“And immediately the Spirit drove him into the wilderness (eremos).”
(This is Neil.) Imagine yourself in the periodicals section of a good library. Generally speaking, I would expect that you would find articles about “wilderness” in two different places – environmental journals presenting vivid descriptions of and concerns about presently existing wildernesses, and Christian publications (this is Lent) recommending a spirituality of wilderness and describing the “wild beasts” of wildernesses past. The relationship between environmentalism and Christianity has been a tangled one, not without mutual suspicion (see John Allen’s column here). Does the environmentalist’s wilderness have any relation at all to the theologian’s wilderness? A very interesting article in the 2006 Comparative Studies in Society and History, written by the Newfoundland sociologist Judith Adler, would seem to suggest that we can answer positively. I would like to share a description of her article with you.
Of course, the positive answer doesn’t come immediately. How could it? As Professor Adler writes, “Most historians of environmentalist thought delve no deeper than the eighteenth and nineteenth centuries, relating contemporary discourses on ‘nature’ and ‘wilderness’ to Enlightenment and Romantic themes, with at best a nod in the direction of an hypostatized unified ‘Judeo-Christian tradition.’”
But even if we limit our overview to American figures (for considerations of brevity), we see that early environmental writers (or, at least, those presently designated as such) drew on a familiarity with ancient literature and ascetic discourses. Ralph Waldo Emerson’s eulogy for Henry David Thoreau makes the author of Walden seem like a Desert Father. Thoreau, says Emerson, “disappointing the natural expectations of his family and friends,” “never married … lived alone … ate no flesh, drank no wine, never knew the use of tobacco; though a naturalist, he used neither trap nor gun.” He “knew how to be poor” and lived such a “simple, hidden life” that he “might fortify the convictions of prophets … by his holy living.” One day, Thoreau said, “the other world is all my art.”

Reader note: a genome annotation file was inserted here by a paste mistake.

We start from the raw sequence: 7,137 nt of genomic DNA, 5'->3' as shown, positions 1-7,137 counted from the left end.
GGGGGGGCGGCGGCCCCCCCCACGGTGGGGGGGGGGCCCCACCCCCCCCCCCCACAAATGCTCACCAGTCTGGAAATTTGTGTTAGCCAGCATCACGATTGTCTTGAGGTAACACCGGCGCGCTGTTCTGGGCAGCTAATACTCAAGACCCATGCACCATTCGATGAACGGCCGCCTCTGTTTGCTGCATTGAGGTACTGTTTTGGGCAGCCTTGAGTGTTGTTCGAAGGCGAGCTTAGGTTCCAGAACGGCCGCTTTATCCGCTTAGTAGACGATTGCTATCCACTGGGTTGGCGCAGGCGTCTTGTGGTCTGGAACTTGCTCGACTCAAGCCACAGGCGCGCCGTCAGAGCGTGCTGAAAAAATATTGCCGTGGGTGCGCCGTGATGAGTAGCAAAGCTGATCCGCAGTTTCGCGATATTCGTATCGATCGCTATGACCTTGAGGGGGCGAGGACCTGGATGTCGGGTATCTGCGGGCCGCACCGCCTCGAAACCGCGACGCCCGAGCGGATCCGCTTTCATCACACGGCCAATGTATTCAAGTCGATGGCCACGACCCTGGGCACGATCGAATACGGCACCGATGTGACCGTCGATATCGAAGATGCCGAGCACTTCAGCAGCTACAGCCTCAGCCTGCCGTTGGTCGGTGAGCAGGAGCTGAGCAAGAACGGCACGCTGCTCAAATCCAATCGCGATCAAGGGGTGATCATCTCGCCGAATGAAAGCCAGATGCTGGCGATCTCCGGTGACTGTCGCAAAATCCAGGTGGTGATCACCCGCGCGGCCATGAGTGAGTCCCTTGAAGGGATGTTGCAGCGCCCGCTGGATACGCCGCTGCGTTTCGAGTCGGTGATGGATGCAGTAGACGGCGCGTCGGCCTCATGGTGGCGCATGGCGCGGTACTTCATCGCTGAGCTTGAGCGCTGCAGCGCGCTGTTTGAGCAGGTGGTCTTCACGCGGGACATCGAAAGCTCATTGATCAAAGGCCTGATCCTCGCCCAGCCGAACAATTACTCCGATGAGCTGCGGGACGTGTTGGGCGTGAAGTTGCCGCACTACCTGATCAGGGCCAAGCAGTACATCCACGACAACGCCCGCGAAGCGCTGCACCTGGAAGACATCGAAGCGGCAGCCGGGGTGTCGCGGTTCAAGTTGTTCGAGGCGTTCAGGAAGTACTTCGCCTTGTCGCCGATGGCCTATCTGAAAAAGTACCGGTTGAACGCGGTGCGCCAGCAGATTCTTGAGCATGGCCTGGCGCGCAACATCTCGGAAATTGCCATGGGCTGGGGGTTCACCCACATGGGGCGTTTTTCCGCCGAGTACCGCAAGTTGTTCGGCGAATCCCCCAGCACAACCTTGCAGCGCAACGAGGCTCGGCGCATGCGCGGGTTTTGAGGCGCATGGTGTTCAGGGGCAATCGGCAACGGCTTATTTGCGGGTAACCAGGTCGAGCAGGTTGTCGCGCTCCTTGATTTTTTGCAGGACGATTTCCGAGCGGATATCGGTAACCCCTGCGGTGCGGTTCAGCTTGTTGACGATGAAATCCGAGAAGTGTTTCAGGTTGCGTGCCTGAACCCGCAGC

Thoreau was himself well-versed in the Bible (as well as certain Eastern texts). He read various ascetic works, most importantly (for our purposes), Abbé Adrien Emmanuel Rouquette’s La Thébaïde en Amerique, ou Apologie de la vie solitaire et contemplative (1852), which perhaps inspired him with the idea that the American wilderness could actually become a new Thebaid (the Abbé drew from Chateaubriand’s “déserts du Nouveau-Monde”). In his A Yankee in Canada, Thoreau compared his beloved wilderness to a Catholic church, namely, Montreal’s cathedral – “the most solitary place imaginable,” a great cave in the midst of a city.” Regarding that church, Thoreau concluded, “we do not need such. Our forests are such a church, far grander and more sacred.” In his own way, Thoreau is following the logic of the Abbé, who thought of America’s wilderness as an “indestructible cloister” comparable to “the great cloister of the desert.”
But what is this “cloister,” whether in America’s woods or the Egyptian desert? Why did Desert Fathers and Thoreau long for the wilderness or desert (both terms essentially referring to uncultivated places)? While classical authors could counsel retreat to orchards and gardens for contemplation, Jewish and Christian authors saw eremos as the place where God finds us (Exodus 3:2; Deut 32:10), where we might find refuge (Psalm 55:7), where we should seek purity away from defilement. Jeremiah laments over the sinfulness of the people and says, “Would that I had in the desert a travelers’ lodge!” (Jer 9:1). And, later, “Judas Maccabeus and about nine others withdrew to the wilderness, where he and his companions lived like wild animals in the hills, continuing to eat what grew wild to avoid sharing the defilement” (II Macc 5:27). Jesus is led into the wilderness.